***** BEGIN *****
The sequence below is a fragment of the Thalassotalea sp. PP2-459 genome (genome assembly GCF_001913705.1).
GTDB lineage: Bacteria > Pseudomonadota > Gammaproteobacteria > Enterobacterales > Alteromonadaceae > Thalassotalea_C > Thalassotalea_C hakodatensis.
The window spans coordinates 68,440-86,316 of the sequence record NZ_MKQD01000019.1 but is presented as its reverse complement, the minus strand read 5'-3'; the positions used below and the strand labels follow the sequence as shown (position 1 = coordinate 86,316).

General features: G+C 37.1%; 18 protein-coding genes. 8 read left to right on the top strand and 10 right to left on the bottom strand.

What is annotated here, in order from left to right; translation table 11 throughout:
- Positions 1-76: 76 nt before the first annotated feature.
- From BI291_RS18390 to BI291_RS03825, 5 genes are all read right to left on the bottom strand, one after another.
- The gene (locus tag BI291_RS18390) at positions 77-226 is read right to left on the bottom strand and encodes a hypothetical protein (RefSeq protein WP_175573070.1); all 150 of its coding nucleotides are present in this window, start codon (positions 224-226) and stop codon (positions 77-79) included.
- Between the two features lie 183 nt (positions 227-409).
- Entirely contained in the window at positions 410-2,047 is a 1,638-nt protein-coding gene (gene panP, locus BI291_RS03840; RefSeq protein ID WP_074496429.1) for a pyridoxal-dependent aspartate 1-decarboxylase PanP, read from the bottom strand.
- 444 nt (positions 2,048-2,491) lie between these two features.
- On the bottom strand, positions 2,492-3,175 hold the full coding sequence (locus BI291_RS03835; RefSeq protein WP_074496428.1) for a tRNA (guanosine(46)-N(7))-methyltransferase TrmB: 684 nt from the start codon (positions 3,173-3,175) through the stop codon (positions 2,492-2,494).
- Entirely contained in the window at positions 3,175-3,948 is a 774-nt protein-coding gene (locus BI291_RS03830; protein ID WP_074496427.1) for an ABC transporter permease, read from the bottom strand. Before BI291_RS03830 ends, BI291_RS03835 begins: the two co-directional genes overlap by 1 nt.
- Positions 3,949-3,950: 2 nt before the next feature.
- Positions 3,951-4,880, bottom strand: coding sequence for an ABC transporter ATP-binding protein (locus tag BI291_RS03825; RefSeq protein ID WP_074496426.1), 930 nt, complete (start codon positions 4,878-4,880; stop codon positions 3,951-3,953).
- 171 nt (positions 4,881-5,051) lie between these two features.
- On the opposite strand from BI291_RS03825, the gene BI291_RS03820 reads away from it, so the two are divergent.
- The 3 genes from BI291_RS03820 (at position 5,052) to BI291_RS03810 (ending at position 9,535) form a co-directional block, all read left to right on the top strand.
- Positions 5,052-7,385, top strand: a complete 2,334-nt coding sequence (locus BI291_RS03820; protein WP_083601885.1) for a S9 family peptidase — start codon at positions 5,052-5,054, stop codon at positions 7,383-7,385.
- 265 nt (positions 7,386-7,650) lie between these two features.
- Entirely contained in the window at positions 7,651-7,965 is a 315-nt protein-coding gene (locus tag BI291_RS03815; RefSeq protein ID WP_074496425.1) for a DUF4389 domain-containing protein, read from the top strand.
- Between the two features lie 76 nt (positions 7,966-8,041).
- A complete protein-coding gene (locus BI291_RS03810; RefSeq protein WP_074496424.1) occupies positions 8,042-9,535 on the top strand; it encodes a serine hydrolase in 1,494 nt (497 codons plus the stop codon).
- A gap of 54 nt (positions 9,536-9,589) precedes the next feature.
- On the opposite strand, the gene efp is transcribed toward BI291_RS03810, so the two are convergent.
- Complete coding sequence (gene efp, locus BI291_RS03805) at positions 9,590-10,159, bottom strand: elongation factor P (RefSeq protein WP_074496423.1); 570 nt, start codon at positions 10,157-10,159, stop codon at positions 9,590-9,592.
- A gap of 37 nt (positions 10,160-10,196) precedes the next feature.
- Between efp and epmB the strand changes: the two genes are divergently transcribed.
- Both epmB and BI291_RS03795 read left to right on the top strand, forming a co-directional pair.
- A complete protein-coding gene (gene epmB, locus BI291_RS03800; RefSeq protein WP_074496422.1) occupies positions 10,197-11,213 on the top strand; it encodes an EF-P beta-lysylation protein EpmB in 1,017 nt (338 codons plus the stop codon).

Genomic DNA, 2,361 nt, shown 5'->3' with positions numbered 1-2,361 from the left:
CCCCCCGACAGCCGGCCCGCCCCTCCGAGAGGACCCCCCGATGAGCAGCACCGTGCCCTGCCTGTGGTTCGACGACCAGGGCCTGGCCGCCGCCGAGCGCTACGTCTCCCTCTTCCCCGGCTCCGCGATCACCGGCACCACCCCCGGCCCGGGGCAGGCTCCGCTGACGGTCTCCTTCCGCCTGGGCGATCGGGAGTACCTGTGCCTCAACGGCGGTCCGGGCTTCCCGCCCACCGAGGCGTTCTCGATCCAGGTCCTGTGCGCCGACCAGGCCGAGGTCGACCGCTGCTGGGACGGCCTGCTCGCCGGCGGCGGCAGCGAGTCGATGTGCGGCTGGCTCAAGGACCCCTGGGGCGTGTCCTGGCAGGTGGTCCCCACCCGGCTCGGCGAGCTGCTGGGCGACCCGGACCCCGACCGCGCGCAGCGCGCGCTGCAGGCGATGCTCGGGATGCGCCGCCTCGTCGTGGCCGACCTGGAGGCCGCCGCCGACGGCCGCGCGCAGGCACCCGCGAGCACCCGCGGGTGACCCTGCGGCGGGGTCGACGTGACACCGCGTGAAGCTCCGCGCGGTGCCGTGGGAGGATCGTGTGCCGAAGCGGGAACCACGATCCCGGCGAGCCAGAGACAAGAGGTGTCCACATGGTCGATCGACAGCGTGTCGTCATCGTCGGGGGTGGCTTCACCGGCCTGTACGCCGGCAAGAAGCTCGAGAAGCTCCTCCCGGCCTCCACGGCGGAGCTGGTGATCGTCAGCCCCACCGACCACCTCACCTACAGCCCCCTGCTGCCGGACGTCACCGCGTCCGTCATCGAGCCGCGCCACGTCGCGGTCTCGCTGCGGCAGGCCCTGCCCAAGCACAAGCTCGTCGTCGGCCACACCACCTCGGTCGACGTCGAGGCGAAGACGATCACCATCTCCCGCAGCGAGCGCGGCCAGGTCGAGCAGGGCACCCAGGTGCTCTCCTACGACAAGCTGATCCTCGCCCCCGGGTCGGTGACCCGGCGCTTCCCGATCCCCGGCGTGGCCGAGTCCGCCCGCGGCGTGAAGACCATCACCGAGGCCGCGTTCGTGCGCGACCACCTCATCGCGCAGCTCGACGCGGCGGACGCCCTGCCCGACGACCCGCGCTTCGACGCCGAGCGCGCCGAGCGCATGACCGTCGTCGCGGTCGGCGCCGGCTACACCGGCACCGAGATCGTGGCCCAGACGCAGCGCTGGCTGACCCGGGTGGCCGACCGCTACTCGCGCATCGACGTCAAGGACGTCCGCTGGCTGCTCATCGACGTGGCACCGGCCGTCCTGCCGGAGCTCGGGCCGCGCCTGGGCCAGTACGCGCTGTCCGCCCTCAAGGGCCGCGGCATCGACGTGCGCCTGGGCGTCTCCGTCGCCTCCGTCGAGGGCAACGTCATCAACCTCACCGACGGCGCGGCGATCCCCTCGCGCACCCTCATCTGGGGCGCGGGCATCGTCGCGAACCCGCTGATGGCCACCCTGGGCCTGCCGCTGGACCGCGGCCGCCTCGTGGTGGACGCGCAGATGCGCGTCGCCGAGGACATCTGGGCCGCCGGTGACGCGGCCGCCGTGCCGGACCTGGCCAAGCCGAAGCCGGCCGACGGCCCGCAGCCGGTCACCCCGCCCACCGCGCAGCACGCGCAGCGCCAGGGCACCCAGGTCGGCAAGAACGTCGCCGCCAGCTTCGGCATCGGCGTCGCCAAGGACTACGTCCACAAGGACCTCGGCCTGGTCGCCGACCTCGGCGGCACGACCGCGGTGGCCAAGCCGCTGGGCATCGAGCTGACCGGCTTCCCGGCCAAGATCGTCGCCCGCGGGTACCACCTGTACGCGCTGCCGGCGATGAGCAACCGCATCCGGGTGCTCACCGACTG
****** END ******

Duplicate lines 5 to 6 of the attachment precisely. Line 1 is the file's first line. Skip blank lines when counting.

What is annotated here, in order from left to right; translation table 11 throughout:
- Positions 1-76: 76 nt before the first annotated feature.